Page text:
"Also euthanasia undermines medical excellence: As the Dutch experience reveals, euthanasia doctors tend to be uninterested in palliative care. It is easier for doctors to administer euthanasia, than learn techniques for caring for the dying." (The Life Resources Charitable Trust, 2011).
From Professor David E. Richmond MB ChB MHPEd. MD FRACP FRCP Professor Emeritus David Richmond is a practicing physician in Geriatric Medicine. He was the inaugural Professor of Geriatric Medicine in the University of Auckland, and Assistant Dean in the Auckland Faculty of Medicine. He is a past president of the New Zealand Society for Geriatrics and was a member of the Prime Ministerial Task force on Positive Aging. He assisted with writing the constitution for the Research Ethics Committee at Auckland Hospital, and chaired that committee for its first three years. He was a founding member of the Health Research Council's Ethics Committee. He introduced the teaching of clinical ethics to the Auckland School of Medicine, has taught courses in Bioethics and published several papers on aspects of Medical Ethics. He currently chairs the Board of the HOPE Foundation, a charitable trust dedicated to fostering research into aging and the effects of aging on society:
" It is not reasonable to introduce radical legislation on the basis of the perceived needs of a tiny proportion of the population.
It is not compassionate to elevate the rights of a small minority over the rights of the majority.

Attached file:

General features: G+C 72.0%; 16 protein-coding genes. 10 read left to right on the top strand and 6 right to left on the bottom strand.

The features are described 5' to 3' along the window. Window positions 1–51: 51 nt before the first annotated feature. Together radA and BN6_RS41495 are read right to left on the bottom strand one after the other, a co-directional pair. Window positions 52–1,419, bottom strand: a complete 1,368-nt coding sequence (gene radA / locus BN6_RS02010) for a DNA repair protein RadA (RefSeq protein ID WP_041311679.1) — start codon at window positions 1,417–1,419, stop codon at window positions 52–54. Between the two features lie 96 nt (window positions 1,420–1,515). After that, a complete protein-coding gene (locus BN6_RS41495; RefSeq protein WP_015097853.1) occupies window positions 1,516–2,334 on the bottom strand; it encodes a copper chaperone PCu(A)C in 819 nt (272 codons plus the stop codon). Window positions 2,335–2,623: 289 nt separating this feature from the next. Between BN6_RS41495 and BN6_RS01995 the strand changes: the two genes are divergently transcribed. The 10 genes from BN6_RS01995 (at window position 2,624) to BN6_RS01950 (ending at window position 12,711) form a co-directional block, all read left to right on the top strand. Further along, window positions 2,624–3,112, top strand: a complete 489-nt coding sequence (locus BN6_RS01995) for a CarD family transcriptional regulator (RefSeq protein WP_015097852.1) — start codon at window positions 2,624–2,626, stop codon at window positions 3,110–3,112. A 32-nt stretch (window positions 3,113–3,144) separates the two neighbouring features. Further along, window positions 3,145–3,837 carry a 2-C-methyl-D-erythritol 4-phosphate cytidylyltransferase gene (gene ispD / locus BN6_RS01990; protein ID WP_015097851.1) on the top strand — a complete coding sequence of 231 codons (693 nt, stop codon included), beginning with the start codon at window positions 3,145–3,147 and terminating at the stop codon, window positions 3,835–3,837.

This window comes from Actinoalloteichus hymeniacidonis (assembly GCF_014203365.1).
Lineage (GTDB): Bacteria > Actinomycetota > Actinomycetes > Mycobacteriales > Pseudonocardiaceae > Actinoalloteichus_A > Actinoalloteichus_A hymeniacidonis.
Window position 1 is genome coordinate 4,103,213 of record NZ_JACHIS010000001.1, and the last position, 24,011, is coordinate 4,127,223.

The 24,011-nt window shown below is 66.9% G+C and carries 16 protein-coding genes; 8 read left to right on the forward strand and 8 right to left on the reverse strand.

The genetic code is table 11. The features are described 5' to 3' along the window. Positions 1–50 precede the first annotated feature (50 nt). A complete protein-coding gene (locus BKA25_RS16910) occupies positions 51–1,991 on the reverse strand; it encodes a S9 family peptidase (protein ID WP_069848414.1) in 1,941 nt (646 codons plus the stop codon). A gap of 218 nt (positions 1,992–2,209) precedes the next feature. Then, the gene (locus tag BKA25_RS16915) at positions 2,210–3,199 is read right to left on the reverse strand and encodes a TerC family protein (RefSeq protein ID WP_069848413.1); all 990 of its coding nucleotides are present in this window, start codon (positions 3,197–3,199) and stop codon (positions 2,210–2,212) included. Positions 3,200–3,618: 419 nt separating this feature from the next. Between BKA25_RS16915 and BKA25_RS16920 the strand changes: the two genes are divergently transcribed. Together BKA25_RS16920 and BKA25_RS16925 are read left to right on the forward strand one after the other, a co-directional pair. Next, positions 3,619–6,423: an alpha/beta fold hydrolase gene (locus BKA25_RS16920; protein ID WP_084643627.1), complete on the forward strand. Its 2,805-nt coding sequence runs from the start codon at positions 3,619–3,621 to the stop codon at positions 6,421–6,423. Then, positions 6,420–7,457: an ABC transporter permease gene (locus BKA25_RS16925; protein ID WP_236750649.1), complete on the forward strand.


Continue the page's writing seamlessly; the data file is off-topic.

It would not be consistent with the nation's stance on capital punishment.
Its practice could not be confined within "strict guidelines" as its proponents assert.
It introduces a conflict of interest for medical practitioners who will be expected to execute it, and will change the ethos of the health system from preserving life to providing death.
The philosophical stance that allows euthanasia to be contemplated at all is flawed and dangerous.
It is the wrong solution for the majority of people who might request it.
It has the potential to reduce interest in and funding for palliative care and the hospice movement.
It does not guarantee a "good death".
Legalizing euthanasia gives too much power to the medical profession." (The Life Resources Charitable Trust 2011).
Please excuse some of the improper text formatting regarding the quotations. As we know, 4 lines or more are to be indented. I failed to do that because of limited character space.
debatehanne forfeited this round.
Hopefully nothing serious stopped you from continuing this debate. (health-wise). I wish you well.